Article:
This year, Feb. 19 marks the 73rd anniversary of the start of the Battle of Iwo Jima.
The United States was seeking control of the Japanese island in advance of the projected aerial campaign against the Japanese home islands. It was to be used as a base for fighter aircraft and an emergency-landing site for bombers.
On Feb. 19, 1945, after three days of heavy bombardment on the island, U.S. Marines landed on Iwo Jima’s shores to fight against a Japanese garrison of 22,000 men. Despite taking heavy mortar fire and dealing with well-prepared defenses, 30,000 Marines led by Gen. Holland Smith managed to establish a solid beachhead.
After fighting fierce Japanese forces who were fighting underground and using artillery, on Feb. 23, 1945, the crest of the 550-foot Mount Suribachi was taken. By March 3, all three airfields on the island were under the control of the United States and by March 26, Japanese forces on the island were wiped out.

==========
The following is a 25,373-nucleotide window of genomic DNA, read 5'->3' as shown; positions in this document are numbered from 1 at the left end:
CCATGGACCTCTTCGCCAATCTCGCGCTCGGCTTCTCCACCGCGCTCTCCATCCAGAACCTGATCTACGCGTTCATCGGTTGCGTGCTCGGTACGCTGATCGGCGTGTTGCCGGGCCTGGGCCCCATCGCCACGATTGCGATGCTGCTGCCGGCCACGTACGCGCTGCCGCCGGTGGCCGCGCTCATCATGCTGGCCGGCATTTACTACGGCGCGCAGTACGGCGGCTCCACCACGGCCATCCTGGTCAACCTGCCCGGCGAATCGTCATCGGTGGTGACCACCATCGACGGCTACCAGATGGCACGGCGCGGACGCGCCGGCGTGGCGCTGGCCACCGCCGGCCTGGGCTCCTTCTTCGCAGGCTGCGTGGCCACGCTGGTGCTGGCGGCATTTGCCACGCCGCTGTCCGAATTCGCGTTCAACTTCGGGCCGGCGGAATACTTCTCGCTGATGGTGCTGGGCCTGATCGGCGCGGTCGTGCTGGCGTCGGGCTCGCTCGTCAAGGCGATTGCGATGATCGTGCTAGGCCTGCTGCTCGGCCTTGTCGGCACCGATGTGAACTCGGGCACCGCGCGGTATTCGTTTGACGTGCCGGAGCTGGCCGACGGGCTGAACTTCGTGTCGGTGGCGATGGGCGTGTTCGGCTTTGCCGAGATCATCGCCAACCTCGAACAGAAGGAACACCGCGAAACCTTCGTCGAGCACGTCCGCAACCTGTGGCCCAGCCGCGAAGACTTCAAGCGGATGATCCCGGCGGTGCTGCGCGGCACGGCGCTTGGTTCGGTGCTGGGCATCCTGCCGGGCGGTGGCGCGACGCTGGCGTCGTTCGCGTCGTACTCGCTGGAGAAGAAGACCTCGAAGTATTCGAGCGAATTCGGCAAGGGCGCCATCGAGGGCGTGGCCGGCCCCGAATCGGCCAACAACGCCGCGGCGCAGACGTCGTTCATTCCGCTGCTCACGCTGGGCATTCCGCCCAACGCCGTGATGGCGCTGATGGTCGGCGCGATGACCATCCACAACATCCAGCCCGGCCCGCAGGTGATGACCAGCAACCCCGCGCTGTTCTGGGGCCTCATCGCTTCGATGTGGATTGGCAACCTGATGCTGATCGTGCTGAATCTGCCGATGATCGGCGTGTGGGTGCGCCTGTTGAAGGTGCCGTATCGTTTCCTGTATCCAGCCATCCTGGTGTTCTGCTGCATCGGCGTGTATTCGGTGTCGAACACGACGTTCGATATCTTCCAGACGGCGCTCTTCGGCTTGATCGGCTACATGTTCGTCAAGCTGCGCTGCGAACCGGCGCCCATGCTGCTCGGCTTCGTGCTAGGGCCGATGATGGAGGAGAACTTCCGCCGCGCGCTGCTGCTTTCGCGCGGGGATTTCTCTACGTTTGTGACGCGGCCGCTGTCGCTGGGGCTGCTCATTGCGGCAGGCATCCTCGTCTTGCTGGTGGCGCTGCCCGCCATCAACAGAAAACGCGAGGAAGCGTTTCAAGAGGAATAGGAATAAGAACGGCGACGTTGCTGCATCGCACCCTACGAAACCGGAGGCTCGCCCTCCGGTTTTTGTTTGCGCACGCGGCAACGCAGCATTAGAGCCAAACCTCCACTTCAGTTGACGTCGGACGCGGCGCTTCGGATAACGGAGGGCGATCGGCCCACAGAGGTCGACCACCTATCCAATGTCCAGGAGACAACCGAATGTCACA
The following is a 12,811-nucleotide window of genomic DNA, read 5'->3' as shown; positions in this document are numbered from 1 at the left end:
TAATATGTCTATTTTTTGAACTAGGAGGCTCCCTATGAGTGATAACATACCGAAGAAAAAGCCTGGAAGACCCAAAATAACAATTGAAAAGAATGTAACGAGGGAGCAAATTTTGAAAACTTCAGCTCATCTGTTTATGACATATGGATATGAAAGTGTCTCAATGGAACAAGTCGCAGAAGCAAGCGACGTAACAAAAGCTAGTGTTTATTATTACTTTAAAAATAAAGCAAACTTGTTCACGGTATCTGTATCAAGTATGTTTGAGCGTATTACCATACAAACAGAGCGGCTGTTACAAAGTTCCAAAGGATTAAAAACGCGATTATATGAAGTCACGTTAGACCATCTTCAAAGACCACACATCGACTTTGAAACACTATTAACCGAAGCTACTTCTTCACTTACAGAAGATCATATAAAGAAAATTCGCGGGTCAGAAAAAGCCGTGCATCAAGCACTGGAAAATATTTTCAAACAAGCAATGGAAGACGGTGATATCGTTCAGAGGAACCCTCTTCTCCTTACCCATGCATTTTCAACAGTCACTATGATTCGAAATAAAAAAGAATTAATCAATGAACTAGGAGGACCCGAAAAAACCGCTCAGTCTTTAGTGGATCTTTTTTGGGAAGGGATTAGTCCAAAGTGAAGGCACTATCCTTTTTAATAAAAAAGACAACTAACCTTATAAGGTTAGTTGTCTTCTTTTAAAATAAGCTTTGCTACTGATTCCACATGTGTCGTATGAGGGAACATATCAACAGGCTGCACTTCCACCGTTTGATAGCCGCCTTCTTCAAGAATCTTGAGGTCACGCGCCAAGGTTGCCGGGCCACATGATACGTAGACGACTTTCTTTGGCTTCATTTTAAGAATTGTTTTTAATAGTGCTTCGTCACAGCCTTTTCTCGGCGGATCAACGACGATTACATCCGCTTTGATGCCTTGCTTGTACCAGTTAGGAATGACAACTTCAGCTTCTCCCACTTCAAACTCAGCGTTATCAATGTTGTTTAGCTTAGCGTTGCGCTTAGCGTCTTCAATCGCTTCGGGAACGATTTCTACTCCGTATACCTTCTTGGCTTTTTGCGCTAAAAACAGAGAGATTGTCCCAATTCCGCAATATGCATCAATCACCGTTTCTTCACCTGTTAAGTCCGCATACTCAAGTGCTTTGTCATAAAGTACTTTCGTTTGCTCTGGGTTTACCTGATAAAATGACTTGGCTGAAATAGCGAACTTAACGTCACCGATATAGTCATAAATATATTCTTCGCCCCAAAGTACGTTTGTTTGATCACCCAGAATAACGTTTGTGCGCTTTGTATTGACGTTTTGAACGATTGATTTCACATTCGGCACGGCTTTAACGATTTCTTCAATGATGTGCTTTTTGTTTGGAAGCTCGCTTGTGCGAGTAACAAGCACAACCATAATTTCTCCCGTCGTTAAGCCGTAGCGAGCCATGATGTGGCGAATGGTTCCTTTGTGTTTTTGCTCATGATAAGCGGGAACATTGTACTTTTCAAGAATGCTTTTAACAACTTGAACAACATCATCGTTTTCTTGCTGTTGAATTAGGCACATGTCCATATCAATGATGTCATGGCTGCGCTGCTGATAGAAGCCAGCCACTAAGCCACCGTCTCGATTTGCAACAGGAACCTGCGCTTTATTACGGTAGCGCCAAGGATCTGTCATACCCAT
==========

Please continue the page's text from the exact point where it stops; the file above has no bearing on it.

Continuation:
More than 6,000 Americans died in the bloody battle and 17,000 were wounded.
U.S. Marines from the 3rd Platoon, E Company, 2nd Battalion, 28th Regiment of the 5th Division took the crest of Mount Suribachi, the island’s highest peak and most strategic position, and raised the American flag during the Battle of Iwo Jima.
Marine photographer Louis Lowery recorded the event as American troops looked on and cheered. Several hours later, Marines carried a larger flag onto the hill and raised it.
Cpl. Don Graves reflects on the first day of the battle and then reading something profound written on a K-ration fashioned into a makeshift memorial at the 5th Marine Division cemetery at the foot of Mt. Suribachi.
Watch the video here: